Last month CNBC had a profile of an assistant company manager working on the Broadway show “& Juliet.” If you don’t know what a company manager on a theatrical production does, it is a good illustration of the broad range of activities the role fulfills.
Schroeder’s main task every show is checking ticket sales and sending numbers up to the producers. But as assistant company manager, she has her hands in much of the behind-the-scenes logistics of the show as well….
This includes hiring the company managers, who are responsible for payroll, policy enforcement and meeting the day-to-day needs of select patrons, cast and crew.
“One of our actors, Mel, came from England,” she says as an example of a recent workday. “At one point I was balancing a payroll sheet, budgeting, and at the same time I’m unpacking, like, 200 boxes from Amazon actually moving this woman into her apartment.”
One of the reasons this article caught my attention was that people on social media were commenting that despite all the changes to work practices that supposedly occurred as Broadway moved out of Covid restrictions, this was a story of a theater professional being worked to exhaustion.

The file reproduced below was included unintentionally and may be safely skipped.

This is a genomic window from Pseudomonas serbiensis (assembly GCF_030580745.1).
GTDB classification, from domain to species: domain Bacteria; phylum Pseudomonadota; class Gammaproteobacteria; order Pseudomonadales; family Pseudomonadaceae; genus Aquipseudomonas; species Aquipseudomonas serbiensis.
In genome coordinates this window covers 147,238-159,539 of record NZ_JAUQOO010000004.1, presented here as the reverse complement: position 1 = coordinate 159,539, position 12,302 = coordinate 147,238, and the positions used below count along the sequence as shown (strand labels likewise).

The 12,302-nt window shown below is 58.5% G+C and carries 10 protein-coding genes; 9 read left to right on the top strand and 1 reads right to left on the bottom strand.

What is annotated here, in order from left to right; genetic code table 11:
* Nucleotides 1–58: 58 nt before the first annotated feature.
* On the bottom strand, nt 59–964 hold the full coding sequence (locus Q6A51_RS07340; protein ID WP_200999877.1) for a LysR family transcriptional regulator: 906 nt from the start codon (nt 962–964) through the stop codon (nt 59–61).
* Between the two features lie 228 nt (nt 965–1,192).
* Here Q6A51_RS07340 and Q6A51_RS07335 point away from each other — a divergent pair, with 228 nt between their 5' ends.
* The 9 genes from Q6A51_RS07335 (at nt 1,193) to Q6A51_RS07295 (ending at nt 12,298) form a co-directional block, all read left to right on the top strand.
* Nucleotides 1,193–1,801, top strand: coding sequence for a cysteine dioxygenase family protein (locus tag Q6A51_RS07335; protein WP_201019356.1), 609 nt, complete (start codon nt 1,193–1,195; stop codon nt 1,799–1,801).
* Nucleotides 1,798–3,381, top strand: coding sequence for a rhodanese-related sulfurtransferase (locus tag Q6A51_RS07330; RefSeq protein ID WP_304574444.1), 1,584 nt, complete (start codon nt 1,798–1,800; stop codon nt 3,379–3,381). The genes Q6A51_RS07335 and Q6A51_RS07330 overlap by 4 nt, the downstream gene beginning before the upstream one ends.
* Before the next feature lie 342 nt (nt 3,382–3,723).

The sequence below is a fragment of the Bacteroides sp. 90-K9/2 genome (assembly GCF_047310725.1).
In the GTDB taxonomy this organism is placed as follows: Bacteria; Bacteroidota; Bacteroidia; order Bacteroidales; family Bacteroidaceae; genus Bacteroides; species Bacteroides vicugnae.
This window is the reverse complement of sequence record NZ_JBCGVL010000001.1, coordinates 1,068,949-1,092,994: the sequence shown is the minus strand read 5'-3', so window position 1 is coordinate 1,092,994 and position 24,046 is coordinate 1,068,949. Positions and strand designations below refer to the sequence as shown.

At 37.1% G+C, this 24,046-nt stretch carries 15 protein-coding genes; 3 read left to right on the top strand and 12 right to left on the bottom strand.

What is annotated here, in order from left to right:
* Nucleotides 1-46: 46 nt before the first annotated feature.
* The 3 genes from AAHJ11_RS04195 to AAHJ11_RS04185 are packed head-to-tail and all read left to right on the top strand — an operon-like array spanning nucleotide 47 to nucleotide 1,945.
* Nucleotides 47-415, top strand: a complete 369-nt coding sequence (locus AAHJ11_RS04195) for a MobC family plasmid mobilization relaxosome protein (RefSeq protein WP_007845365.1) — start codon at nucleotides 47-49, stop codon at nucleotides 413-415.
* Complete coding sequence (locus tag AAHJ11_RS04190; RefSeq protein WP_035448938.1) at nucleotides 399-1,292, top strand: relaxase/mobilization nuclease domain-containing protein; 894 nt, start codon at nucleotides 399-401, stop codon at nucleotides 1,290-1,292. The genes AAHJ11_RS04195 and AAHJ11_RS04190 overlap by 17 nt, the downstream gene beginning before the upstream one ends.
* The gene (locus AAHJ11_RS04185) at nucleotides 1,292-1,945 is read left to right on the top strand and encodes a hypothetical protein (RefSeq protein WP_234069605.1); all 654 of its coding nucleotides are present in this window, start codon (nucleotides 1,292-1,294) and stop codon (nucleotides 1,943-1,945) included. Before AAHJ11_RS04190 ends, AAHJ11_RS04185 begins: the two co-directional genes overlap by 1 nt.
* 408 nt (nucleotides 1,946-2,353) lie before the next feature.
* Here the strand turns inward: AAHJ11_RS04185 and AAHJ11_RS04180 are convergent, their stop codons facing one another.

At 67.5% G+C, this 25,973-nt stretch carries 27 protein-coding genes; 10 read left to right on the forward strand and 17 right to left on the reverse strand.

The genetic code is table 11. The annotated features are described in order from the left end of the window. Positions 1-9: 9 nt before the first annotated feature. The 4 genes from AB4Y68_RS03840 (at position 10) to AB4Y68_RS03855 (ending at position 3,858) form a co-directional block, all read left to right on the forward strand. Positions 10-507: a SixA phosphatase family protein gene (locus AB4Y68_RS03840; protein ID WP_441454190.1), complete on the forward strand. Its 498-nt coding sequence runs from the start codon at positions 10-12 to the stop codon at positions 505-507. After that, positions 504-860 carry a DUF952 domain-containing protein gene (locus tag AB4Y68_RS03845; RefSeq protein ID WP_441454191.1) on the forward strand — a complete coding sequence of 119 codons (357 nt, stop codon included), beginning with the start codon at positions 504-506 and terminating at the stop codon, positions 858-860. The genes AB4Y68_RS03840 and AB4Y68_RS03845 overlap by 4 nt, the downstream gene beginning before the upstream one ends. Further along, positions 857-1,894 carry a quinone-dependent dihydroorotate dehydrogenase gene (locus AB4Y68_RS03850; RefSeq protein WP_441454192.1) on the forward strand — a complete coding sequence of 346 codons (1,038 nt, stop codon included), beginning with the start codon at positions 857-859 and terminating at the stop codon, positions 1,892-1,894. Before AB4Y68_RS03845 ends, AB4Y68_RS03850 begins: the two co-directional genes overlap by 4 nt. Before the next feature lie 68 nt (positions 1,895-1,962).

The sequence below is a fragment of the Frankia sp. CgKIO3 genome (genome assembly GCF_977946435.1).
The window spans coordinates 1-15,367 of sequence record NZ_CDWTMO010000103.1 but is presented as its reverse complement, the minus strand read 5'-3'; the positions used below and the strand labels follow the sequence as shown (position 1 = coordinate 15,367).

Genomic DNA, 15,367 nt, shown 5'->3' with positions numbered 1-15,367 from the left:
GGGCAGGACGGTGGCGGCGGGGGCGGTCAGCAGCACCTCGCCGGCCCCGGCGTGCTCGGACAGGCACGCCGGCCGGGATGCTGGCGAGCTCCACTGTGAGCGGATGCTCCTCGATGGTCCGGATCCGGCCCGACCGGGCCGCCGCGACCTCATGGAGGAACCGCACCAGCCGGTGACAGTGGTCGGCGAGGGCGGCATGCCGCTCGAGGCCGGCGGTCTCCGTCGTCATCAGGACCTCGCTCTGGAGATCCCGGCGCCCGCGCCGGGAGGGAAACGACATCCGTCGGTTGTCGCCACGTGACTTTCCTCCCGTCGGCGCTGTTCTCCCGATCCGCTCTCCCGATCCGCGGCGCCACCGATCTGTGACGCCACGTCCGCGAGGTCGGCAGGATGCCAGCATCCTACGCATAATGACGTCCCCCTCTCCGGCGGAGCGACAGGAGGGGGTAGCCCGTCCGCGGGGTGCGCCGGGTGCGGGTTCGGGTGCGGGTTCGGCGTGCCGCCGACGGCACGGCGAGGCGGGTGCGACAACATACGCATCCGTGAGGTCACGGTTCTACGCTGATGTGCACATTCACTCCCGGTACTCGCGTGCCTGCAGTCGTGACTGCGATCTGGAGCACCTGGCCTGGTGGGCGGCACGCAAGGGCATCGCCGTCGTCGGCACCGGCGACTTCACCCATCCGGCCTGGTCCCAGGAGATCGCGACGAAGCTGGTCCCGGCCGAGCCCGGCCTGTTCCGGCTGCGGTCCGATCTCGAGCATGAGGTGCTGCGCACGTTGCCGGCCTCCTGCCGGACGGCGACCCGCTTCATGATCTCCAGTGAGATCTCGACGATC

Technically, she gets one day off per week. Often she’s roped into last-minute duties even on that day, though.
“Sunday was my day off and I think we got four or five last-minute house seat orders,” she says, referring to seats booked privately through the show for VIPs or people in the company. “I spent the morning getting those last bits of ticketing in.”
The next line in the article is the subtitle ‘I’m barely breaking even’
Certainly there are a lot of people grateful to be back working on Broadway who want to pour every bit of their heart and soul into the renewed opportunities. But from this story, it doesn’t quite seem like there has been much investment into creating a better work environment for people.